Michiana Chronicles: The End Of The Line

Jun 8, 2018
Sid Shroyer

Back in April, that first weekend when it seemed like winter would, in fact, end, a group of Kiwanis fellows got together to pick up the trash along State Road 2 between Mayflower and the bypass.

This was my first time to the task, being a new member, and if I say I was surprised by the amount rubbish along the road, that would suggest that I’d given it some thought, which I hadn’t, really.  

“Sometimes you have a little trouble taking ‘no’ for an answer, don’t you?” That’s what Larry, my beloved, has said to me in the past when I have been, well, having trouble taking “no” for an answer.

Puppy Love

May 25, 2018
Andrew Kreider

Last year, my grandma died, my dad died, my car died, and my dog died.    Out of all of these, the one I had the most trouble mourning was the dog.  This is sort of surprising, because I never used to be a dog person.  But then we had kids.  And then one of our kids wanted a dog.  And then everybody wanted a dog.  My wife and I were having coffee at Barnes and Noble one night when it hit me.  I said to her, “We’re getting a dog, aren’t we?”  She just smiled.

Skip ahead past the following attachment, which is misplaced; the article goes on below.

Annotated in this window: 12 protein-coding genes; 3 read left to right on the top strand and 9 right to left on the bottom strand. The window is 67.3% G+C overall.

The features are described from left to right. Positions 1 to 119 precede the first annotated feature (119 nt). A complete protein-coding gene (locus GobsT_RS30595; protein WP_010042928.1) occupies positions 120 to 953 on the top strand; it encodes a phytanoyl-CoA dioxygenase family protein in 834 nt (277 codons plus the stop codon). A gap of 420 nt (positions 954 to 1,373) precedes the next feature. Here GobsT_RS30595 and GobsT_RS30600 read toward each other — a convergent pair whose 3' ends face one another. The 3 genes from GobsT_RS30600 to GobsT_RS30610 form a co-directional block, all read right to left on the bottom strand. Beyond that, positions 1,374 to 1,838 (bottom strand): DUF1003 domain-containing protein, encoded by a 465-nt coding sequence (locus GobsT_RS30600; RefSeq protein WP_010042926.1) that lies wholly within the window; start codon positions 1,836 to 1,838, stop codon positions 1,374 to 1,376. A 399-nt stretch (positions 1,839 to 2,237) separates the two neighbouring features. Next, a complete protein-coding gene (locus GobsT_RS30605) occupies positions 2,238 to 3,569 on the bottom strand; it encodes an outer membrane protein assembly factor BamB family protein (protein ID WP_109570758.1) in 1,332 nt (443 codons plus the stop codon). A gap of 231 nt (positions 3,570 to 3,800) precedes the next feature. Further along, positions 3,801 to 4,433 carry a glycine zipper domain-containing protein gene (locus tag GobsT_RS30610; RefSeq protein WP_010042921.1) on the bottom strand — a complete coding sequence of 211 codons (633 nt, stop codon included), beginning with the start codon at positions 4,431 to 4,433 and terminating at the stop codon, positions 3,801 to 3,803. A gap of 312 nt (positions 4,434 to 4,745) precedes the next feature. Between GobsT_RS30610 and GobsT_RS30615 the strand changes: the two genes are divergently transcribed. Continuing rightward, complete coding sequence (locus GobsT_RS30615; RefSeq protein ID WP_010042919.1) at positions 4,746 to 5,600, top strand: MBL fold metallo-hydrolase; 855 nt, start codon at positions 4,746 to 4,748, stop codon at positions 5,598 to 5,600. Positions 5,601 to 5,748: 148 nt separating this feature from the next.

And the very next week it happened.  April the dog adopted our family.

Just Looking

May 18, 2018
Heather Curlee-Novak

Sometimes a person wants a big change.  Life can get too easy or predictable.  I’ve been married for 11 years to my handsome husband. We have two kids, one dog, two guinea pigs and a fifteen cent goldfish that could survive a nuclear bomb. I love my life but wanted something new.  I wanted something younger and more exciting and so I did what anyone in my situation would do: I went online.  Pictures say a thousand words and I spent several weeks swiping left or swiping right looking for that special someone.  Before you judge me, you should know my husband was into it.

Trippin'

May 11, 2018
Jeanette Saddler-Taylor

Oh good, you’re here. Please come and sit down so that I can show you the 2713 (According to mathematician Larry, that’s a prime number.) pictures that I took on my recent trip. What? This is radio, and you can’t see them and thus are spared from this “opportunity.” Well then, a thousand words, give or take, will have to suffice.

April Lidinsky